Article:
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Obama v. Staley

United States District Court, E.D. Arkansas, Little Rock Division

April 12, 2016

ISHMAEL HASSAN OBAMA ADC # 145160, Plaintiff,
JOHN STALEY, Defendant.


PATRICIA S. HARRIS, Magistrate Judge.


The following Proposed Findings and Recommendation have been sent to United States District Judge J. Leon Holmes. You may file written objections to all or part of this Recommendation. If you do so, those objections must: (1) specifically explain the factual and/or legal basis for your objection; and (2) be received by the Clerk of this Court within fourteen (14) days of this Recommendation. By not objecting, you may waive the right to appeal questions of fact.


On February 5, 2015, plaintiff Ishmael Hassan Obama ("Obama"), an Arkansas Department of Correction ("ADC") inmate housed at the Varner Super Max Unit, filed a pro se complaint alleging violations of 42 U.S.C. § 1983 and Arkansas state law in the Circuit Court of Lonoke County, Arkansas, Case No. 43CV2016-68. Defendant John Staley, the Lonoke County Sheriff, removed the case to this Court on March 2, 2016.[1]

I. Screening

Before docketing the complaint, or as soon thereafter as practicable, the Court must review the complaint to identify cognizable claims or dismiss the complaint if it: (1) is frivolous or malicious; (2) fails to state a claim upon which relief may be granted; or (3) seeks monetary relief against a defendant who is immune from such relief. See 28 U.S.C. § 1915A. FED.R.CIV.P. 8(a)(2) requires only "a short and plain statement of the claim showing that the pleader is entitled to relief." In Bell Atlantic Corporation v. Twombly, 550 U.S. 544, 555 (2007) (overruling Conley v. Gibson, 355 U.S. 41 (1967), and setting new standard for failure to state a claim upon which relief may be granted), the Court stated, "a plaintiff's obligation to provide the grounds' of his entitle[ment] to relief' requires more than labels and conclusions, and a formulaic recitation of the elements of a cause of action will not do.... Factual allegations must be enough to raise a right to relief above the speculative level, " citing 5 C. Wright & A. Miller, Federal Practice and Procedure § 1216, pp. 235-236 (3d ed. 2004). A complaint must contain enough facts to state a claim to relief that is plausible on its face, not merely conceivable. Twombly at 570. However, a pro se plaintiff's allegations must be construed liberally. Burke v. North Dakota Dept. of Corr. & Rehab., 294 F.3d 1043, 1043-1044 (8th Cir.2002) (citations omitted).[2]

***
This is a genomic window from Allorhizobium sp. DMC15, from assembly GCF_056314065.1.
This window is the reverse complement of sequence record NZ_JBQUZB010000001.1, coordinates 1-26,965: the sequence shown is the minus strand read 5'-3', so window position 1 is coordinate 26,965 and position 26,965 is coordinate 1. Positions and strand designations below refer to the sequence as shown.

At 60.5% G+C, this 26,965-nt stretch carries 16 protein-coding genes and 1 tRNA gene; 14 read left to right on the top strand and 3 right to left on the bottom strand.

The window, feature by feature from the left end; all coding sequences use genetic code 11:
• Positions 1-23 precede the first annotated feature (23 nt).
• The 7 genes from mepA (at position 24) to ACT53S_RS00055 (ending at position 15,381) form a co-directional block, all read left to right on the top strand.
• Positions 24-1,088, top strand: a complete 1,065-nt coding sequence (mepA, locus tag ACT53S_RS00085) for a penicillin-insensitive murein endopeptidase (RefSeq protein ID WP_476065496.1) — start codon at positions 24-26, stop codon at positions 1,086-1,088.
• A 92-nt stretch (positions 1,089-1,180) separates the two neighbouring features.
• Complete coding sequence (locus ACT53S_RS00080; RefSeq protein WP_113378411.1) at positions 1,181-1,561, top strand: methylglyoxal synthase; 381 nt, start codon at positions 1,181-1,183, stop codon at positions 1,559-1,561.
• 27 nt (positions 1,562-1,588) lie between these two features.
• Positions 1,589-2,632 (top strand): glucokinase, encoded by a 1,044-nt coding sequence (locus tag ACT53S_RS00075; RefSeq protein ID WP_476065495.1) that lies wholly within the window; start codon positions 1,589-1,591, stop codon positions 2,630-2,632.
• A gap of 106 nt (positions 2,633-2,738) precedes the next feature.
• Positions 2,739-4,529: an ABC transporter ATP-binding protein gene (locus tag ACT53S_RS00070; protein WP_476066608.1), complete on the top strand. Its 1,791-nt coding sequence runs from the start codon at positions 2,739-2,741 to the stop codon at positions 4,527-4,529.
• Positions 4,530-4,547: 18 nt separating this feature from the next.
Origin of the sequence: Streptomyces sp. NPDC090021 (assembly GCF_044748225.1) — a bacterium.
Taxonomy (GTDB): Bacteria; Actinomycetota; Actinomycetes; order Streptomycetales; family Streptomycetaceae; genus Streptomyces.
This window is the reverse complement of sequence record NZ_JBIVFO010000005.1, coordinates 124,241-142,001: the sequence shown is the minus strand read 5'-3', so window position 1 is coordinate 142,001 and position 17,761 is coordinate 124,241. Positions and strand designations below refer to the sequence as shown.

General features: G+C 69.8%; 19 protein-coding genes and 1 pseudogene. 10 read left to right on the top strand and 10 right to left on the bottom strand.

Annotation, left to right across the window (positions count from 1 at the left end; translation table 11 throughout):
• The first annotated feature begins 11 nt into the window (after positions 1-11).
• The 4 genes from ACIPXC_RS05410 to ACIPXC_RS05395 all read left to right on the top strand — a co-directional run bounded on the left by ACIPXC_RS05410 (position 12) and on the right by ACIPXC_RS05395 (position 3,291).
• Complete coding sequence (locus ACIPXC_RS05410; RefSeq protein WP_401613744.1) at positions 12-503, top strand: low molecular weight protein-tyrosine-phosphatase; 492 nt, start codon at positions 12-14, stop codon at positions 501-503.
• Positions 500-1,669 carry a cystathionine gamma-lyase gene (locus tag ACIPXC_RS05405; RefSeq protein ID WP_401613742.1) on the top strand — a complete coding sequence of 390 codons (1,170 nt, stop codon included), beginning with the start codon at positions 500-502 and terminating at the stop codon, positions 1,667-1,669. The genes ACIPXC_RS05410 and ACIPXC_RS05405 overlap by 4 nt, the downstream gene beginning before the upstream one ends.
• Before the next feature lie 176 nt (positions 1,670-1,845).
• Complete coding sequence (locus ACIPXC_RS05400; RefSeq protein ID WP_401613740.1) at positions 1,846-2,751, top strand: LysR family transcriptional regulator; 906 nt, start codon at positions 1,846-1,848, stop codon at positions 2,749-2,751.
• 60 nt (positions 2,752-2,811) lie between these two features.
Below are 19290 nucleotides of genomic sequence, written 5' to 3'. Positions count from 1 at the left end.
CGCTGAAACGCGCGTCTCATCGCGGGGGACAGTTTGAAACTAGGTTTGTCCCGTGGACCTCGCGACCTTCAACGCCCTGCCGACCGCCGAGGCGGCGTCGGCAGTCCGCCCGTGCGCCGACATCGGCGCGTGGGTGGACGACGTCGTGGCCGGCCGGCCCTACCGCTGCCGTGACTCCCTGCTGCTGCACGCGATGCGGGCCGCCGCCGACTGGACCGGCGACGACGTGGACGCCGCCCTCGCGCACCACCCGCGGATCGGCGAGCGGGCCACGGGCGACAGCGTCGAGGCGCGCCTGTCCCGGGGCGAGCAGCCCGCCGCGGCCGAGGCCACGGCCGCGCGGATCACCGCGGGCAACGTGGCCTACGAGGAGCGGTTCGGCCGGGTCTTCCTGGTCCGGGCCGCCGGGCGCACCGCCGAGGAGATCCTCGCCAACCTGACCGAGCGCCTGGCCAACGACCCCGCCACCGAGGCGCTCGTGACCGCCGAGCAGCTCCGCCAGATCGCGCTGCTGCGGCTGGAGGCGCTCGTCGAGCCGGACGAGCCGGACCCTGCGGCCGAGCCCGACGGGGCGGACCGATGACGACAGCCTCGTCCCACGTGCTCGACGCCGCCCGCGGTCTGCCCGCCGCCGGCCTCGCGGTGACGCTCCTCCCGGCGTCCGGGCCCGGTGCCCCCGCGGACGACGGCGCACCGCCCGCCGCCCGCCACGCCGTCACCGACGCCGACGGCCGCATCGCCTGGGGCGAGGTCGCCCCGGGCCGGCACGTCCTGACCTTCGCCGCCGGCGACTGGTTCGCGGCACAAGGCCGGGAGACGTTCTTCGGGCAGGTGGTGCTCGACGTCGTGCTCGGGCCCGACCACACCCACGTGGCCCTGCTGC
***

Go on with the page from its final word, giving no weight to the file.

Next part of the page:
II. Analysis

According to Obama's complaint, he was an ADC inmate when he arrived at the Lonoke County Detention Center on January 27, 2016, for a court appearance the next day. Obama asserts However, Staley paid the filing and administrative fees when the case was removed. he was chained to a bench for an hour and a half, before being placed into an overcrowded cell, where another inmate was urinating and defecating on the floor. Later that evening, Obama was moved to a hot cell which had only two bunks, which were already occupied, and he was therefore forced to sleep on a worn mattress on the floor. He claims he was bitten by ants, and kicked at rats which ran in and out of the cell. Obama also charges he was denied access to his personal property or a law library, despite his request for access.

Liberally construing Obama's complaint, he has raised federal claims that the conditions of his confinement amounted to cruel and unusual punishment, and that he was denied access to the courts. For the reasons set forth below, Obama's complaint should be dismissed.

Conditions of confinement

To prevail on a condition of confinement claim, inmates must show: (1) the condition was serious enough to deprive them of the minimal civilized measure of life's necessities, or to constitute a substantial risk of serious harm, and (2) officials were deliberately indifferent to the inmates' health and safety. Smith v. Copeland, 87 F.3d 265, 268 (8th Cir.1996); Frye v. Pettis County Sheriff Dept., 41 Fed.Appx. 906 (8th Cir. 2002)(unpub. per curiam).

Obama began his stay at the detention center on January 27, 2016. It is not clear exactly when he returned to the ADC, but, based on the dates Obama provided in his complaint, he was back by February 1, 2016. Although Obama vaguely complained that he suffered emotional and physical pain, he has described no real injury he sustained as a result of the conditions, and the short period of time he was exposed to the objectionable conditions is not a constitutional violation. See, e.g., Phillips v. Norris, 320 F.3d 844, 847 (8th Cir. 2003) (thirty-seven days without exercise was not a constitutional violation); Goldman v. Forbus, 17 Fed.Appx. 487, 488 (8th Cir. 2001) (unpublished opinion) (six nights sleeping on the floor and being sprinkled with urine two of the nights was not a constitutional violation); Smith, 87 F.3d at 269 (8th Cir.1996) (no constitutional violation when a pretrial detainee was subjected to raw sewage for four days); Williams v. Delo, 49 F.3d 442, 444 (8th Cir.1995) (four ...

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